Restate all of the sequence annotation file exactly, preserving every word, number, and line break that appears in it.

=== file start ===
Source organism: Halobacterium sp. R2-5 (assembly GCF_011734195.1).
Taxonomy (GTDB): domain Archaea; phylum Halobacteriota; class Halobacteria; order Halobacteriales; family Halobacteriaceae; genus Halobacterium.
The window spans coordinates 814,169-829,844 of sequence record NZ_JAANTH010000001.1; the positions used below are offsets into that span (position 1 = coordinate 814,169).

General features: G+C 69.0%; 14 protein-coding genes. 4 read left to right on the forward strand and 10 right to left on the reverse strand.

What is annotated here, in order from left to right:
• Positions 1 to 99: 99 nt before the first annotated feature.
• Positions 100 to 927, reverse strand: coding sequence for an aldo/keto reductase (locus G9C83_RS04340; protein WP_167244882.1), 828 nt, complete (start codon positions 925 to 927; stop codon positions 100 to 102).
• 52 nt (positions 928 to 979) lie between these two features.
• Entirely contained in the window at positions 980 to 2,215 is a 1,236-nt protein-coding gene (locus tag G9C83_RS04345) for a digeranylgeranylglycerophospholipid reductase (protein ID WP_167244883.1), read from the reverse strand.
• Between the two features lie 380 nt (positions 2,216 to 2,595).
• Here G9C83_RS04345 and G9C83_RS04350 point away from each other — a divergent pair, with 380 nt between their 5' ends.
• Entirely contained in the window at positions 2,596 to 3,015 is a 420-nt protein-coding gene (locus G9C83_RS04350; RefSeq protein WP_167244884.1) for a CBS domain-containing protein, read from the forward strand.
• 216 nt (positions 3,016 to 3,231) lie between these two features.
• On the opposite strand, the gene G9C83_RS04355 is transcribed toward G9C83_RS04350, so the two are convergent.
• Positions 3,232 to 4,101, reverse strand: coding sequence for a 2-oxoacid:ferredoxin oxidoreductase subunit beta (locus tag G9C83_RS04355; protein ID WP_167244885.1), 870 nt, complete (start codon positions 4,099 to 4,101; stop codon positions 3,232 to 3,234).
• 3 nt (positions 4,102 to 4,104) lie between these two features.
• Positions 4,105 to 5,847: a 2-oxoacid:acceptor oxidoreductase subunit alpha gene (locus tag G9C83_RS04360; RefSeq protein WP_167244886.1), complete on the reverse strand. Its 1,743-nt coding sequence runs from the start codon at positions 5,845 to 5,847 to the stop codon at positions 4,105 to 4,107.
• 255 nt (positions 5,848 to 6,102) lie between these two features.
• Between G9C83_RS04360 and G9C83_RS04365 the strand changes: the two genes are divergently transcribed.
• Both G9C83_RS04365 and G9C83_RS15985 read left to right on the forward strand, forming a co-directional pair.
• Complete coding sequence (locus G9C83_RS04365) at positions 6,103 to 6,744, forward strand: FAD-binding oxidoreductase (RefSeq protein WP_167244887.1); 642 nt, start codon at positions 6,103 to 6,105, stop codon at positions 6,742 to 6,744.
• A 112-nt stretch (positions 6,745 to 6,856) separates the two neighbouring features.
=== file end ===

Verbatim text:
Source organism: Halobacterium sp. R2-5 (assembly GCF_011734195.1).
Taxonomy (GTDB): domain Archaea; phylum Halobacteriota; class Halobacteria; order Halobacteriales; family Halobacteriaceae; genus Halobacterium.
The window spans coordinates 814,169-829,844 of sequence record NZ_JAANTH010000001.1; the positions used below are offsets into that span (position 1 = coordinate 814,169).

General features: G+C 69.0%; 14 protein-coding genes. 4 read left to right on the forward strand and 10 right to left on the reverse strand.

What is annotated here, in order from left to right:
• Positions 1 to 99: 99 nt before the first annotated feature.
• Positions 100 to 927, reverse strand: coding sequence for an aldo/keto reductase (locus G9C83_RS04340; protein WP_167244882.1), 828 nt, complete (start codon positions 925 to 927; stop codon positions 100 to 102).
• 52 nt (positions 928 to 979) lie between these two features.
• Entirely contained in the window at positions 980 to 2,215 is a 1,236-nt protein-coding gene (locus tag G9C83_RS04345) for a digeranylgeranylglycerophospholipid reductase (protein ID WP_167244883.1), read from the reverse strand.
• Between the two features lie 380 nt (positions 2,216 to 2,595).
• Here G9C83_RS04345 and G9C83_RS04350 point away from each other — a divergent pair, with 380 nt between their 5' ends.
• Entirely contained in the window at positions 2,596 to 3,015 is a 420-nt protein-coding gene (locus G9C83_RS04350; RefSeq protein WP_167244884.1) for a CBS domain-containing protein, read from the forward strand.
• 216 nt (positions 3,016 to 3,231) lie between these two features.
• On the opposite strand, the gene G9C83_RS04355 is transcribed toward G9C83_RS04350, so the two are convergent.
• Positions 3,232 to 4,101, reverse strand: coding sequence for a 2-oxoacid:ferredoxin oxidoreductase subunit beta (locus tag G9C83_RS04355; protein ID WP_167244885.1), 870 nt, complete (start codon positions 4,099 to 4,101; stop codon positions 3,232 to 3,234).
• 3 nt (positions 4,102 to 4,104) lie between these two features.
• Positions 4,105 to 5,847: a 2-oxoacid:acceptor oxidoreductase subunit alpha gene (locus tag G9C83_RS04360; RefSeq protein WP_167244886.1), complete on the reverse strand. Its 1,743-nt coding sequence runs from the start codon at positions 5,845 to 5,847 to the stop codon at positions 4,105 to 4,107.
• 255 nt (positions 5,848 to 6,102) lie between these two features.
• Between G9C83_RS04360 and G9C83_RS04365 the strand changes: the two genes are divergently transcribed.
• Both G9C83_RS04365 and G9C83_RS15985 read left to right on the forward strand, forming a co-directional pair.
• Complete coding sequence (locus G9C83_RS04365) at positions 6,103 to 6,744, forward strand: FAD-binding oxidoreductase (RefSeq protein WP_167244887.1); 642 nt, start codon at positions 6,103 to 6,105, stop codon at positions 6,742 to 6,744.
• A 112-nt stretch (positions 6,745 to 6,856) separates the two neighbouring features.